When Do Drug Clinical Trials Cross The Line Of Ethical Behavior?
- Medical Assistant
- February 11, 2017
- 506 views
- 2 min read
Clinical trials for new medications is a valuable tool to test the effects on humans. The most important thing in this matter is whether or not it is harmful to humans. That being said, this comes at a cost. Do these trials cause more harm than is needed? Are they being properly supervised? Is the proper medical care available if something goes wrong?
Clinical trials are simply the act of giving someone a drug and seeing what the effects are. Does it do what it is intended for? What are the negative effects? People are recruited and stay for either a few hours or days depending on what drug/study is being done. People are informed of the risks and have to sign a release form. This is not a contract and the person is free to leave the trial at any time. The person is compensated financially for these trials. This can range from 100 dollars up to thousands of dollars. This makes it very attractive even though it comes with quite a risk.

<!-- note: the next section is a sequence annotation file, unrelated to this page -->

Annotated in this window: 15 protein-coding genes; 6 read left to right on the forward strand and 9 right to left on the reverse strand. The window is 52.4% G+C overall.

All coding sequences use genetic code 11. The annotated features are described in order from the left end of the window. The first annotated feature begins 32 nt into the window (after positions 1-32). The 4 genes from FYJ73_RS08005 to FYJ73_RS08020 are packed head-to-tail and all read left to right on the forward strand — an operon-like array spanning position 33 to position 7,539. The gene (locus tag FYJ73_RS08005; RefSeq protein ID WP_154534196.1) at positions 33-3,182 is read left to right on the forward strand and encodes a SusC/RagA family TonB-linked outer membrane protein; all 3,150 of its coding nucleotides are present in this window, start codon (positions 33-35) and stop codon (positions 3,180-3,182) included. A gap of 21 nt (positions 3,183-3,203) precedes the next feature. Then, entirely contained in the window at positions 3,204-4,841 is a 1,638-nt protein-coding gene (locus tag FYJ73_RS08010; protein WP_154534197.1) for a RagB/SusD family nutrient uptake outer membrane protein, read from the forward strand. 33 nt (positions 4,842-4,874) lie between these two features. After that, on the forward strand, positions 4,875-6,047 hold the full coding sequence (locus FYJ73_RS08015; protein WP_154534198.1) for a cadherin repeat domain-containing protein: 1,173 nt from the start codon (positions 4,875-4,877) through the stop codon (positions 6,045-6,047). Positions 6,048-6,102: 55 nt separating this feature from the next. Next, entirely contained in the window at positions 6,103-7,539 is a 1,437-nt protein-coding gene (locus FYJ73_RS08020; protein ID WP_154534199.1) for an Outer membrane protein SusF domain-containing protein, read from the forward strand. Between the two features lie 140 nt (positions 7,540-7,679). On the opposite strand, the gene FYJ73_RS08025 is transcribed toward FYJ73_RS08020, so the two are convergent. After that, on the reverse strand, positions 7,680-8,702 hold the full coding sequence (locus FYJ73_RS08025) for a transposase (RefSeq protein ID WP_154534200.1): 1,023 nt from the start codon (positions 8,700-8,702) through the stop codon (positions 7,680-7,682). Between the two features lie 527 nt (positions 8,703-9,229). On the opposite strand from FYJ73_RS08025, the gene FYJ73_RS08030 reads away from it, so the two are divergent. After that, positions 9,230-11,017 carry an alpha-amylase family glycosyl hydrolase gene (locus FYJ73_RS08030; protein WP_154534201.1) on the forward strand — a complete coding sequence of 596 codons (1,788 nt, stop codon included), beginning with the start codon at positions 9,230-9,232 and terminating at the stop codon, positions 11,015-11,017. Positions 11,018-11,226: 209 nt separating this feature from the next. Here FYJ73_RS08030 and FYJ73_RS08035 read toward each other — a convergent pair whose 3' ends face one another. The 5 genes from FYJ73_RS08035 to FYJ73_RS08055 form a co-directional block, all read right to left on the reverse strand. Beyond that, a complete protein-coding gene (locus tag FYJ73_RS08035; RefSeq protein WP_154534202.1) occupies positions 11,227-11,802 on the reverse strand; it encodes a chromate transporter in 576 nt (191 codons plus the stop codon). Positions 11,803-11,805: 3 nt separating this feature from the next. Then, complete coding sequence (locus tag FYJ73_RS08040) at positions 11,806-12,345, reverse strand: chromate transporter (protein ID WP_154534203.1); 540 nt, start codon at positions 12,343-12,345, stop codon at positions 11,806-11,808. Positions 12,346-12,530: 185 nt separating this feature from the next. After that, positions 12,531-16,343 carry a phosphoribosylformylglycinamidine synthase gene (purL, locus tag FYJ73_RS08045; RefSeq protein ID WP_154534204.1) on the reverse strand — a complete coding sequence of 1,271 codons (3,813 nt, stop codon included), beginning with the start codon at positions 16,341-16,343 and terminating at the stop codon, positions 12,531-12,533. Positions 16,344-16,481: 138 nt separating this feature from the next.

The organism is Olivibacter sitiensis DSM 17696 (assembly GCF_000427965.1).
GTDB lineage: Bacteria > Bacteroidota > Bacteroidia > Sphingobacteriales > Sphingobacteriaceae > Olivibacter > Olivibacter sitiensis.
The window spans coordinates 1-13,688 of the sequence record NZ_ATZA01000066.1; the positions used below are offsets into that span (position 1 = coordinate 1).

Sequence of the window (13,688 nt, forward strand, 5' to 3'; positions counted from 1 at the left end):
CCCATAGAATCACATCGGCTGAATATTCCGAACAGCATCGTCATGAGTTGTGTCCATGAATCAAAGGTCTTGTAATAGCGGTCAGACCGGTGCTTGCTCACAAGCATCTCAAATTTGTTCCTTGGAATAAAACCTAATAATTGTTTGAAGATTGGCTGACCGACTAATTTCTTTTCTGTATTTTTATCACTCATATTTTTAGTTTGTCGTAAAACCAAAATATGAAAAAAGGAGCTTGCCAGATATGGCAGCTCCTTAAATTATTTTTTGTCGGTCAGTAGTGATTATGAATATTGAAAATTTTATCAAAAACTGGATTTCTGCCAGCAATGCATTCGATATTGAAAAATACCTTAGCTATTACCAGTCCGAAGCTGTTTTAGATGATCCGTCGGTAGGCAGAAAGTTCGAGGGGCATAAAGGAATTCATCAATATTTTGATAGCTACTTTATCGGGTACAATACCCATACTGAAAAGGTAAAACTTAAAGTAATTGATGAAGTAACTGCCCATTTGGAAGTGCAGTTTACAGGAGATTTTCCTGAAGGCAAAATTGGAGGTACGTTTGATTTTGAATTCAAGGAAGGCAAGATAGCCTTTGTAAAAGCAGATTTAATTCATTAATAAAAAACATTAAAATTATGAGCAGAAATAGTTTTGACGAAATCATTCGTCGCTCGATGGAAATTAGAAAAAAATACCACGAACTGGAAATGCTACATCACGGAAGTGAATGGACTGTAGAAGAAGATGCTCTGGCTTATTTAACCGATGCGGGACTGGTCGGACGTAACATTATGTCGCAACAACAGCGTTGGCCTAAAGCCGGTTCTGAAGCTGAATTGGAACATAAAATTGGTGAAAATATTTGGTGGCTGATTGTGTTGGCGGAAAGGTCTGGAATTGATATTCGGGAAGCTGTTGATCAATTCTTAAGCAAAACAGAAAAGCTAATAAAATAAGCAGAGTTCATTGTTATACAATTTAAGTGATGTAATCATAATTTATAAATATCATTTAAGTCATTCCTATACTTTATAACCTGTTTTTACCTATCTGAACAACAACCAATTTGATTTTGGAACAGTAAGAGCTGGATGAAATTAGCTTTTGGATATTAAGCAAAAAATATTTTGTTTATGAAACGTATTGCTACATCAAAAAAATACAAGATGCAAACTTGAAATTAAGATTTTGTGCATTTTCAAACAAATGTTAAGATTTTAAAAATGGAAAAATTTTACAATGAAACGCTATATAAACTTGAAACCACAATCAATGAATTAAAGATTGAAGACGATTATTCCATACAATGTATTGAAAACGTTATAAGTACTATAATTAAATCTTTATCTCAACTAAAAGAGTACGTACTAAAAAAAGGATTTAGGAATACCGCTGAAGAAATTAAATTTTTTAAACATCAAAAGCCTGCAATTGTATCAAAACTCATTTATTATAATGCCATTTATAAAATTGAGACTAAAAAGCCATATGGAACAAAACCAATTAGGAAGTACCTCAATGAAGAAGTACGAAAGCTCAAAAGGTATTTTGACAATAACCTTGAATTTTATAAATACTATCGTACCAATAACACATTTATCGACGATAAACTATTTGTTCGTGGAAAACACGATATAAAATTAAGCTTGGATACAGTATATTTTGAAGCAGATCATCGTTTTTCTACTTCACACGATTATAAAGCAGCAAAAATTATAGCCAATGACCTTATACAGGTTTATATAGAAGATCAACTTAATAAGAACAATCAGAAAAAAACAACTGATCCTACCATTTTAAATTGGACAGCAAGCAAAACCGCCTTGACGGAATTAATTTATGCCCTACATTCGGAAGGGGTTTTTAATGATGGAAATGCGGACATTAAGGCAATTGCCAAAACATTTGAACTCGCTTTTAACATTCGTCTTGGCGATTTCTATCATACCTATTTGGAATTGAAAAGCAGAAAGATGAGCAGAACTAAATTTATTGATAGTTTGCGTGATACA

The recruiting part of this process is the subject today. Advertising is a very acceptable form as far as I’m concerned. However, many of these drug companies have been recruiting from the homeless. This is quite controversial to me. Many of the homeless suffer from addiction and I think that ethically this is a very shady recruiting process. I believe that programs designed to help the homeless to get back on their feet are invaluable. Recruiting these people for these trials is not going to help the homeless out in the long run. These trials are needed for the development of new drugs, but putting vulnerable people at risk while tempting them with money that is only a short term fix is unacceptable.